WSET candidate numbers in France have quadrupled since 2008, while numbers in Australia have increased eightfold over the same timescale — and Greater China is fast catching the UK to become the WSET’s number one market.

Queen’s Awards — of which there are about 140 this year — are made annually by HM The Queen for the highest levels of business excellence in the fields of International Trade, Innovation and Sustainable Development.

Source — www.decanter.com

 
18 March 2015
Alvaro Palacios named Decanter Man of the Year 2015

He has been credited with putting Spain on the fine wine map, transforming the fortunes of Priorat and Bierzo, and is now directing his focus on Rioja Baja, which is why Decanter has awarded Alvaro Palacios the Man of the Year title for 2015.

Alvaro Palacios follows on from the Rhone-based Perrin brothers, ofChateau Beaucastel, who won last year.

Now in its 31st year, the Decanter Man of the Year prize has been awarded to some of the wine world’s best-known figures, including Angelo Gaja,Robert Mondavi and the late Serge Hochar, who was the first to claim the award.

It is down to his extreme focus and quest for perfection that Palacios plays such a significant role in the Spanish wine scene, writes Pedro Ballesteros Torres MW in the newly released April issue of Decanter magazine — where the prize was announced. 'His pioneering nature helped to rescue bothPriorat and Bierzo from oblivion,' writes Ballesteros.

Born the seventh of nine children, Palacios was part of the fifth generation of his family in the wine business, his father having founded Bodegas Palacios Remondo in 1948. Whilst studying oenology at the University of Bordeaux, he had stints of working at both Petrus in Bordeaux and Stags Leap in California, where he said the attention to detail changed his vision of wine forever.

Palacios used his instinct in buying abandoned plots of land in which he spotted great potential, selling barrels in his spare time to make a living, and in 1993 bought the old-wine L’Ermita vineyard — which fetched top scores and impressive prices from that year.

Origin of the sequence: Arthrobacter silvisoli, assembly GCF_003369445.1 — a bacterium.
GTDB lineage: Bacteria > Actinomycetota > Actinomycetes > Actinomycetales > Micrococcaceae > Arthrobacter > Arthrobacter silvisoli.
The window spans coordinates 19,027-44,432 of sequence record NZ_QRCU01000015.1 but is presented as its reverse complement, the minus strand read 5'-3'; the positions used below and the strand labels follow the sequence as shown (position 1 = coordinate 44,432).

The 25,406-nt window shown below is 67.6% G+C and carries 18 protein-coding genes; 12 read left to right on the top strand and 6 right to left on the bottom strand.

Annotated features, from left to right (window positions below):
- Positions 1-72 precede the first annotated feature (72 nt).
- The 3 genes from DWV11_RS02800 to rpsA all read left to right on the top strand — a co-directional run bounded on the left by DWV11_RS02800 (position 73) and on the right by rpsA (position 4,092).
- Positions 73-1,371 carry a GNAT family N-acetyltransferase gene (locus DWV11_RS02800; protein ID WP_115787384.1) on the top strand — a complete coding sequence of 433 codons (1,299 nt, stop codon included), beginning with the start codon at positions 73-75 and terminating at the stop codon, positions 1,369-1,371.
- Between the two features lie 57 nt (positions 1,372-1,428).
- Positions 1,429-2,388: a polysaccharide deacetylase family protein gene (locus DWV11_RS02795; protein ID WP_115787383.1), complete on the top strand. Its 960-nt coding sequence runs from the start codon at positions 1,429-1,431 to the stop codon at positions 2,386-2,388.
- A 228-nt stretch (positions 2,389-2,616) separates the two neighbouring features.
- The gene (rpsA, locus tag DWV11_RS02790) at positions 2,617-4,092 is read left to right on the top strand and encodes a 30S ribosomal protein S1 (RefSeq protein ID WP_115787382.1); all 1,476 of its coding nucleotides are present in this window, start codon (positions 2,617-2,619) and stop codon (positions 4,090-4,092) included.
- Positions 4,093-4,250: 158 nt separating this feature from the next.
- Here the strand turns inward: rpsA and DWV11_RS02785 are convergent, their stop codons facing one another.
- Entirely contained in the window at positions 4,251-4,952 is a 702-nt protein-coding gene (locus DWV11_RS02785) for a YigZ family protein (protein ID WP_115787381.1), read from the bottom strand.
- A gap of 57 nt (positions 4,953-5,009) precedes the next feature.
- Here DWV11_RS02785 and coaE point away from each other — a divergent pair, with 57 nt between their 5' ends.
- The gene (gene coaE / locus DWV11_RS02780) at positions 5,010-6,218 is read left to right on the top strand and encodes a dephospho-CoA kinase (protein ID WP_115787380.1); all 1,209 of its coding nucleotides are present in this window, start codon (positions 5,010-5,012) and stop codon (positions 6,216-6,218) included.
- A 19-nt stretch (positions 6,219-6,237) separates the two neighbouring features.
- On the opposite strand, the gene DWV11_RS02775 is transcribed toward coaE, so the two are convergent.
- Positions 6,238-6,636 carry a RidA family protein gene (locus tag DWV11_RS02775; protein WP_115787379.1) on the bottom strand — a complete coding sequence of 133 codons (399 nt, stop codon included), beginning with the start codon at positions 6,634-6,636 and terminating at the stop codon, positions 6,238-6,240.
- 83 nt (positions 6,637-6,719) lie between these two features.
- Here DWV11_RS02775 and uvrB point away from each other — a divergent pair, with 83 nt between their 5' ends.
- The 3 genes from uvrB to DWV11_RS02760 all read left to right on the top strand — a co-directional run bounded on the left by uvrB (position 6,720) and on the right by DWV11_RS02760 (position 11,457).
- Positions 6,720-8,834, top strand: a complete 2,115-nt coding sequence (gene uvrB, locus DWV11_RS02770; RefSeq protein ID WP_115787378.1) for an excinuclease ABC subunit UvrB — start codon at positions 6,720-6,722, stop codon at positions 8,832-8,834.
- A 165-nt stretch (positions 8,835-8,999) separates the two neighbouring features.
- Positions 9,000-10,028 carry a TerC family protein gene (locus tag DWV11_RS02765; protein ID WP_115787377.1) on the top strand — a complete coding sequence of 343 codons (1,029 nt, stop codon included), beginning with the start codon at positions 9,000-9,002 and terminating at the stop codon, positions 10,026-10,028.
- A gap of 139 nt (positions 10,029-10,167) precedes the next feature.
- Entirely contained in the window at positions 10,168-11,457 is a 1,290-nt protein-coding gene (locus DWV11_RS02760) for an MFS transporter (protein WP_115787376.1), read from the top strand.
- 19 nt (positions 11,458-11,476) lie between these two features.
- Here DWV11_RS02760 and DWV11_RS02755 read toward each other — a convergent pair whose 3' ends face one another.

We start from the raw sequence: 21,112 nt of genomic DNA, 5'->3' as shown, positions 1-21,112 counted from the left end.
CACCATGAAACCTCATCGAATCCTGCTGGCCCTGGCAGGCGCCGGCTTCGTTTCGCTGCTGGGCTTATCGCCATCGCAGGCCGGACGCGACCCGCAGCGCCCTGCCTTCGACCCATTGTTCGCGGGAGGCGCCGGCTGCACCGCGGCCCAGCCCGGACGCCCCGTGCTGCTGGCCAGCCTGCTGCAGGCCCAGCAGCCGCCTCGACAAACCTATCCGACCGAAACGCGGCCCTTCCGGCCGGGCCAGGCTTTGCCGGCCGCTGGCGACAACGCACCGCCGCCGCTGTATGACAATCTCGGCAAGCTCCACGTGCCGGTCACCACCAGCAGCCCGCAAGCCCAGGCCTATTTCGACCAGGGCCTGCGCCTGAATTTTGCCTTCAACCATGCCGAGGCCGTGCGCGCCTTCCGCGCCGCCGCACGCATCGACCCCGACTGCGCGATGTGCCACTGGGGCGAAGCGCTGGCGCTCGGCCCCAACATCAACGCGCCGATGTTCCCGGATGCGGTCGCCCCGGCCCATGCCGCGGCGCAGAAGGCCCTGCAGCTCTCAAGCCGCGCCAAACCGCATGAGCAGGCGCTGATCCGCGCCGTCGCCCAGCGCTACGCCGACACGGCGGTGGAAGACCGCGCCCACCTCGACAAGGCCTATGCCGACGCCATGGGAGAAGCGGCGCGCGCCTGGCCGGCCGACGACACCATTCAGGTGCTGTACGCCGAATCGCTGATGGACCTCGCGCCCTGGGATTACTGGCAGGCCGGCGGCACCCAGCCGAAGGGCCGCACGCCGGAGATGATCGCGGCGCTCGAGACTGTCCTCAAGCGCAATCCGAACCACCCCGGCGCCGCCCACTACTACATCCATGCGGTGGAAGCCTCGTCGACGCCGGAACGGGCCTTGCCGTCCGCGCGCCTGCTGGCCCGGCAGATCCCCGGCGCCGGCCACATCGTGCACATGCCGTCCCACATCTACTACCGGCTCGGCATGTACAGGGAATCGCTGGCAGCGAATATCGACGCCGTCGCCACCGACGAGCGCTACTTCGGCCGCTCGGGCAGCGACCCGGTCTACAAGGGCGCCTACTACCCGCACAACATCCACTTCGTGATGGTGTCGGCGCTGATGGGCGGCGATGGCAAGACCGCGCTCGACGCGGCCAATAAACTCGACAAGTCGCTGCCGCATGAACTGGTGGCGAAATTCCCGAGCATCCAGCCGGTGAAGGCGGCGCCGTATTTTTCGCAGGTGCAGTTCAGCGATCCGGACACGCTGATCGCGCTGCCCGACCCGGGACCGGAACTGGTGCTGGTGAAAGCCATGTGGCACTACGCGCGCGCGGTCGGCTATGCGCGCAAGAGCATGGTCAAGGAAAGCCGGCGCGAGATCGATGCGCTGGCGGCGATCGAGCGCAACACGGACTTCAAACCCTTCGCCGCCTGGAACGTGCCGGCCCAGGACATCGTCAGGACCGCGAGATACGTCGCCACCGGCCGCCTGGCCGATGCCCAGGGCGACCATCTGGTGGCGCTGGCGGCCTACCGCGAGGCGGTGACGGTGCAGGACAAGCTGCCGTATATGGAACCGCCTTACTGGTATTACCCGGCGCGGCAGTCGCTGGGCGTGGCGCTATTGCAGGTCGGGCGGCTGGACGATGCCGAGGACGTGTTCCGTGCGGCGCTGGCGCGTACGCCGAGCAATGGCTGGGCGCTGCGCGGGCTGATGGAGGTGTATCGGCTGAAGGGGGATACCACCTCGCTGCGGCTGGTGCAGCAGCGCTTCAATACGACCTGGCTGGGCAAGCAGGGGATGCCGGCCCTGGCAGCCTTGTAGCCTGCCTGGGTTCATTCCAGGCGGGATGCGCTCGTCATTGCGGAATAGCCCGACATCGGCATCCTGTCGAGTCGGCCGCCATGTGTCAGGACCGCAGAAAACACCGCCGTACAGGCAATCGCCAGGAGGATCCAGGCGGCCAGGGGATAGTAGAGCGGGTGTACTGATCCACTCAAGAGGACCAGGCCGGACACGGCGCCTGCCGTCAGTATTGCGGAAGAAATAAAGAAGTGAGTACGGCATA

After the success in Priorat, his nephew Ricardo encouraged him to turn his attention to the vines at Bierzo, where they set up business in 1999 and the wines gained international acclaim. Now Palacios is altering the viticultural landscape in his Rioja Baja vineyards, and creating a new, distinctive style — but the release date and price for the new wine is yet to be announced.

Source — www.decanter.com

 
16 March 2015
Smith Haut Lafitte owner creates Sauternes to mix with Perrier

The Cathiard family of Chateau Smith Haut Lafitte is to launch a light Sauternes wine to be used in an aperitif drink with Perrier water, in a partnership with two as-yet-unnamed estates.

Sauternes 2013 wines ready for blind tasting during last year’s en primeur week. The new creation by the Cathiard family is unlikely to be something for traditionalists.
'SO Sauternes' has been described as a modern-style Sauternes made from young vines in a light style, and is aimed at being mixed with Perrier and ice.

In July 2014 the Cathiards bought the 52-hectare 1855 second growth estateChateau Bastor Lamontagne in a partnership with the Moulin family ofGaleries Lafayette group. They are minority shareholders but oversee all winemaking and estate management.

The drink is to be officially launched on 19 March, when the other two Sauternes properties will be named, but it is already causing controversy, with some French journalists questioning why it is necessary.

'Traditional Sauternes lovers are worried that this will cannibalise their core business,' Florence Cathiard told Decanter.com. 'But in a world dominated by Google, Apple, Facebook and Amazon, those who don’t disrupt existing models will have difficulty surviving.

'There will always be a place for the great Sauternes wines. This is simply an alternative for the younger generation, an aperitif that we hope will later lead them back to this wonderful appellation.'

Cocktails based on wine have been created in Bordeaux before, includingLillet and Lime Blanc. SO Sauternes is to be distributed only in France for the initial launch.

Source — www.decanter.com

 
14 March 2015